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What is Surface Plasmon Resonance?

Surface plasmon resonance (SPR) is an optical, surface-sensitive technique used to study the label-free interaction of biomolecules in a complex environment in real-time. In a typical SPR experiment, ligands are immobilized on a SPR sensor surface which is exposed to a flowing solution of analytes in a microfluidic channel. The sensor surface is generally a glass prism covered with a thin metal layer, like gold or silver. A plane-polarized, monochromatic incident light is directed onto the sensor to which the ligands are attached, creating charged oscillations, called surface plasmons, at the metal surface. When analytes become bound to surface-immobilized ligands, the surface plasmon resonance conditions change, resulting in a change in the reflected angle or wavelength of the light, depending on the interrogation used. This change is captured and plotted vs. time to generate a sensorgram.

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Sensorgrams are used to extract affinity and kinetic data of the interactions between the ligand and analyte. They can also reveal any specificity and concentration information through the magnitude of the SPR signal. In general, a sensorgram has five phases:

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Baseline: The initial phase is the baseline. A running or flow buffer is used to condition the sensor surface and check for any sensor system instability.


Association: The second phase is where analytes begin to bind to immobilized ligands. It is indicated by the initial sharp rise of the SPR signal in the sensorgram and it is ideally a single exponential curve.


Steady state: This phase occurs at the top flat portion of the sensorgram where the net rate of bound analytes is zero.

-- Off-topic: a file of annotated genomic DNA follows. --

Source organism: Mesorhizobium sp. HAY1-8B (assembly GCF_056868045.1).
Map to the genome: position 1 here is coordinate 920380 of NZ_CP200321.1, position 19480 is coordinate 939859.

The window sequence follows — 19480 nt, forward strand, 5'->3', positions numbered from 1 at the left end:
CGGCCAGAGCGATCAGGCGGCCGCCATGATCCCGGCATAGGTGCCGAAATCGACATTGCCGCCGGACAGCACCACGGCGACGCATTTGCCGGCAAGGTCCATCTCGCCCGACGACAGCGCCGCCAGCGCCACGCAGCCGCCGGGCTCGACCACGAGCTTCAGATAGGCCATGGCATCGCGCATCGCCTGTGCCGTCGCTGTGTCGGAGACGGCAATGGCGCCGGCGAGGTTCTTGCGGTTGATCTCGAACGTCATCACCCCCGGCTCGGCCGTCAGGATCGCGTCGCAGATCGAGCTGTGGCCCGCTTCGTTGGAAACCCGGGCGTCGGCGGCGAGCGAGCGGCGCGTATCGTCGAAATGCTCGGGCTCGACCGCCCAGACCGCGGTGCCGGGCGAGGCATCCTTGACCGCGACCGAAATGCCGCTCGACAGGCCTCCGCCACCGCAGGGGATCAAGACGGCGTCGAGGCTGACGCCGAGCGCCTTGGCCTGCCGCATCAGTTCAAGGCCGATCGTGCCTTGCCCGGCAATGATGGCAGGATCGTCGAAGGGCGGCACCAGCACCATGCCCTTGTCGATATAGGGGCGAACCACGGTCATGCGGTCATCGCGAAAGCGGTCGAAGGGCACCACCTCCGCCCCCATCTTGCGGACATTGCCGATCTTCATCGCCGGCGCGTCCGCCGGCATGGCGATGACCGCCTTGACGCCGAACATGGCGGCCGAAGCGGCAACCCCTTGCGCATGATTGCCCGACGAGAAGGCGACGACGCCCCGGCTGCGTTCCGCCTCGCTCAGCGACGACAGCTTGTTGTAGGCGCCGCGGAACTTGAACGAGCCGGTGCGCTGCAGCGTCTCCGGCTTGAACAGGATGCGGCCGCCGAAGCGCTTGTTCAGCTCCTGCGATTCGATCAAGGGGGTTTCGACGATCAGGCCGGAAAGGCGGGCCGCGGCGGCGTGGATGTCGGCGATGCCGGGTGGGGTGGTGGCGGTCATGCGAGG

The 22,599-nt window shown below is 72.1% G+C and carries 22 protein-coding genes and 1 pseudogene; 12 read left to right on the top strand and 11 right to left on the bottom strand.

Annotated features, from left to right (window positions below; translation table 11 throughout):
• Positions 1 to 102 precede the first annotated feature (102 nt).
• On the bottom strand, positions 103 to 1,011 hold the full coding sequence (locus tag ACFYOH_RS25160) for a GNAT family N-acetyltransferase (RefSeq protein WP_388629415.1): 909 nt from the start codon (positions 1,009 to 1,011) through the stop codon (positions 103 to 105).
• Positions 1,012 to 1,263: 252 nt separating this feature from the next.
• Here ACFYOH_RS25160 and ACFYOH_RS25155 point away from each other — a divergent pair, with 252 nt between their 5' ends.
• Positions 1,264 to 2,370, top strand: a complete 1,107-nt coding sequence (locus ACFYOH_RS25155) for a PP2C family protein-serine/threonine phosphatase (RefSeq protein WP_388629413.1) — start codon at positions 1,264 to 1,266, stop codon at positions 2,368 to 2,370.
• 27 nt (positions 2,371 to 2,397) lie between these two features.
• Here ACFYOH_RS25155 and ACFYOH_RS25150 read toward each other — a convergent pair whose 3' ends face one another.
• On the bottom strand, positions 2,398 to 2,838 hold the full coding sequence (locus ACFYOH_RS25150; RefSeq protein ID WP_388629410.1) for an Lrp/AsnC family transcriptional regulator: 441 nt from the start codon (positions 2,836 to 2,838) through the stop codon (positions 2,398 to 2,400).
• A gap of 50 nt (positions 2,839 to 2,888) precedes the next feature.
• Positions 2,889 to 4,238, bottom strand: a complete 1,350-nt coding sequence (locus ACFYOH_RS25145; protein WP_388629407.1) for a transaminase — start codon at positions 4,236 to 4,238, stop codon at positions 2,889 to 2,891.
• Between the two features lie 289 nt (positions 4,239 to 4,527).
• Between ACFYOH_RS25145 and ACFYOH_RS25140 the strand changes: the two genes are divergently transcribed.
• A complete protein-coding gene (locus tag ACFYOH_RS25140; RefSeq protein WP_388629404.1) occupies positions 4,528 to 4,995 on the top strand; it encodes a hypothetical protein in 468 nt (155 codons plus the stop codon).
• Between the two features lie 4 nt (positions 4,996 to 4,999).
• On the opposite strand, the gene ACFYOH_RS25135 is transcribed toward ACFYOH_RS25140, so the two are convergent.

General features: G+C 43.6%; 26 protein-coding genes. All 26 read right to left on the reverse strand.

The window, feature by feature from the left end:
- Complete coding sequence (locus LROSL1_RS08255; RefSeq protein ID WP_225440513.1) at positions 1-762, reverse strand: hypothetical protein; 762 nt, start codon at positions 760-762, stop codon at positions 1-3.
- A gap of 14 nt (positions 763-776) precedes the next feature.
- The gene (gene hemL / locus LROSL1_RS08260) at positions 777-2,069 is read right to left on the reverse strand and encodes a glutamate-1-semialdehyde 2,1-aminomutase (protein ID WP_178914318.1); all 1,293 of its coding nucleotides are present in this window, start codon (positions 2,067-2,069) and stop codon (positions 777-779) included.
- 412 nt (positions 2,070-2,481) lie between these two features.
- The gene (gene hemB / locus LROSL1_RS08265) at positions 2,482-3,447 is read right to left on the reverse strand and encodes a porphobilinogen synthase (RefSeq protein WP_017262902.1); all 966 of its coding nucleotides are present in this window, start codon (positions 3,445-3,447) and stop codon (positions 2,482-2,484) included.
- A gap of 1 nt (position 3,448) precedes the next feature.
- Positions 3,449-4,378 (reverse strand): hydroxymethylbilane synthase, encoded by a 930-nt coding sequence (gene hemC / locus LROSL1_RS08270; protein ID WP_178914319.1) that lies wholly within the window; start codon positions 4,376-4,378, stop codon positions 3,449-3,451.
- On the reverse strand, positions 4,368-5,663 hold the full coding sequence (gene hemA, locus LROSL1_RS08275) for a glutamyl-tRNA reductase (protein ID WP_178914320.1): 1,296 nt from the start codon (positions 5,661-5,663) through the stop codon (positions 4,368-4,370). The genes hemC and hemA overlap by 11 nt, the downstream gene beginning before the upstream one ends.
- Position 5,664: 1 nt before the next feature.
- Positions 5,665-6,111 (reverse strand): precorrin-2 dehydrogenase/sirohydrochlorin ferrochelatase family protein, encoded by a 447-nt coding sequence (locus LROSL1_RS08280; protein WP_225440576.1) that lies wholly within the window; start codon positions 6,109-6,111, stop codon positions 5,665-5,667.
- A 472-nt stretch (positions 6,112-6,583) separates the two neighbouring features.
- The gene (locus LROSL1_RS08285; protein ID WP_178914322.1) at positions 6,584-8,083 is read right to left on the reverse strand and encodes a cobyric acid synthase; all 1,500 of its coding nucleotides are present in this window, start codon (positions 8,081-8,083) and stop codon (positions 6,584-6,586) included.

Dissociation: This phase begins when the analyte solution is replaced by a wash buffer, which causes the specific interactions between the analytes and ligands to break


Regeneration: Finally, a low pH buffer such as glycine is flowed to reset the SPR baseline signal as the beginning of the experiment

Lensless SPR  Technology


In traditional Surface Plasmon Resonance (SPR) systems, angular interrogation is utilized to generate the SPR signal, requiring an angled optical path of approximately 50 cm. This method employs complex and delicate lenses to ensure proper focusing of light onto the sensing surface and then collection onto the detector.


In contrast, lensless SPR systems feature a linear optical path that is approximately 10 times shorter than that of traditional SPR systems. This linear path eliminates the need for lenses, thereby offering the potential to significantly reduce the size of the main components of the SPR system, making it ultra-compact.


Affinité's lensless SPR technology represents a game-changing leap in the world of SPR instruments. By streamlining the traditional complexities, we have achieved a more compact and efficient design, making it easier than ever to harness the power of SPR. With its patented features, such as the integration of a Dove prism and the strategic use of broad-spectrum LEDs, our lensless SPR technology promises to transform the way you conduct your analysis.

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